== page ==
The decline of intracellular ATP occurs simultaneously with the decrease of fungus viability: the CFU concentration remained constant in the absence of biofungicides, and decreased in their presence. This parameter also may be indicative to measure the inhibitory effect of antifungal compounds. According to the relationship between the CFU/ml and ATP concentration (Fig. 2), is defined that each CFU of Fusarium oxysporum affected by mycolitic activity of SR-E corresponds to 10-11 mol of ATP. However, it should be reported that ATP level in cells is affected by multiple factors such as crop growth stage, culture media and the presence of metabolic regulators, which may influence the relationship between the number of CFU and the amount of ATP per cell (Stanley, 1986).

Selection of change in intracellular ATP level as indicative parameter of antifungal effect is confirmed by results of kinetic study performed with different concentrations of the tested substances (Fig. 3). The increase of biofungicides concentration leads to greater decrease of intracellular ATP level as well as fungus viability, i.e. a good correlation is observed.

The obtained results led to conclusion that the bioluminescent assay may be considered as the fast and reliable method to antifungal activity evaluation.

Figure 2.

Correlation between ΔCFU/ml and extracellular ΔATP to estimate the ATP quantity on a CFU of Fusarium oxysporum.

3. Immobilization of chitinase and laminarinase in seaweed bagasse as an alternative for fungal control in HGF system

The effect of chitnase and laminarinase (Sigma, USA) on Fusarium oxysporum viability was evaluated in the HGF production system. Free and immobilized on seaweed bagasse enzymes were applied. Enzymes were immobilized by adsorption on bagasse at 4ºC and 250 rpm. The protein adsorption kinetics and their activity were evaluated at different contact times of immobilization. Immobilized protein was calculated by measuring initial and final protein concentration in the medium by Bradford method (1976). Chitinase and laminarinase activities were determined spectrophotometrically according to the methods described by Pantoom (2008) and Lethbridge (1978), respectively. The results are presented in Table 3. The greater enzymatic activity of chitinase and laminarinase immobilized on seaweed bagasse was detected at 120 min.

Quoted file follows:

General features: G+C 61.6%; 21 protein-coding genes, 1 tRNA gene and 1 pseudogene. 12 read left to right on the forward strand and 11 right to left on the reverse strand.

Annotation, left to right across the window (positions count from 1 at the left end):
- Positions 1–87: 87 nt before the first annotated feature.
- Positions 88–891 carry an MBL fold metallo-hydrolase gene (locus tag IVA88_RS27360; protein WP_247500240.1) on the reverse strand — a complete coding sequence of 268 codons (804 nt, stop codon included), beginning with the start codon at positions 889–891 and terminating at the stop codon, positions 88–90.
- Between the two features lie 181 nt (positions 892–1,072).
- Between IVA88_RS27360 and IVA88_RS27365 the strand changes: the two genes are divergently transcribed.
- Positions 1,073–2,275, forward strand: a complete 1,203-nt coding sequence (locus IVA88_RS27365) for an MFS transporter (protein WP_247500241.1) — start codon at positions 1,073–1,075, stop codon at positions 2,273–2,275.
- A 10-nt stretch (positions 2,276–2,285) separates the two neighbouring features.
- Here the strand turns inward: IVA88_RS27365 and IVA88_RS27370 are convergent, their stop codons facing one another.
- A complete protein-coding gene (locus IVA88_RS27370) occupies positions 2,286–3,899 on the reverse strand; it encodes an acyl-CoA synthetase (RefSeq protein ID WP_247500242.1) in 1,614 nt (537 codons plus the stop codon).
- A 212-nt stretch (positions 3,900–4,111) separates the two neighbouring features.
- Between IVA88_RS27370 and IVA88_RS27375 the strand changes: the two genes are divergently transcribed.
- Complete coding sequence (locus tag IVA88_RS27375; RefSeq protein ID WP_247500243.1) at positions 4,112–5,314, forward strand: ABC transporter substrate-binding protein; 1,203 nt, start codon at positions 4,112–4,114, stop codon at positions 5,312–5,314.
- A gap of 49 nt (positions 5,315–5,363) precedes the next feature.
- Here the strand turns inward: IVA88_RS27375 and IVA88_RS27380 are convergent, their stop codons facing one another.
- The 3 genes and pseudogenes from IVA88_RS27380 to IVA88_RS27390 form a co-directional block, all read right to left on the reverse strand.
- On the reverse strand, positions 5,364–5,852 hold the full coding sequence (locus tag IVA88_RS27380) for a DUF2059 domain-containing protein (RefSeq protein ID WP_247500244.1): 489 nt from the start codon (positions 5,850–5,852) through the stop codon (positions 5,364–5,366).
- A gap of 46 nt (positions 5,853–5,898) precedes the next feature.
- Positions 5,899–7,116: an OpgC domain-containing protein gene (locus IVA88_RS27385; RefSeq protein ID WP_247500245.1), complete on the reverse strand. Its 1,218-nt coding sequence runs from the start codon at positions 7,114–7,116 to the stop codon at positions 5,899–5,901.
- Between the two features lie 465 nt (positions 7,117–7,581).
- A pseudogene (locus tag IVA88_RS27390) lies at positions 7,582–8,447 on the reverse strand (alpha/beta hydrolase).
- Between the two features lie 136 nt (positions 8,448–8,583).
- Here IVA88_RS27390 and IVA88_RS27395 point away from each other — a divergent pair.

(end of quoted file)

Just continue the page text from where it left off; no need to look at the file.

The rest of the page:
Figure 3.

Kinetics of intracellular ATP (left) and F. oxysporum viability (CFU/ml) (right) in the presence of vanadate and different biofungicides concentrations: a) Chitinase; b) Laminarinase; c) Syringomicin E.

After immobilization, antifungal properties of these preparations were compared with free enzymes on wheat HGF. This experiment was carried out under controlled conditions (on an environmental chamber at 21ºC). Five grams of wheat seeds were used for each test. Seeds were irrigated with 20 ml of nutritious solution per day and inoculated with 10 4 F. oxysporum spores/seed gram. The first day of assay was added 2.5 ml of chitinase or laminarinase (at 20 μg/ml) or 2.5 g of immobilized enzymes. At the harvest day (10th day) fungal viability expressed as CFU/ HGF g as well as height, wet and dry mass were evaluated. Table 4 summarizes the effect of free and immobilized on seaweed bagasse chitinase and laminarinase on HGF production and fungus viability.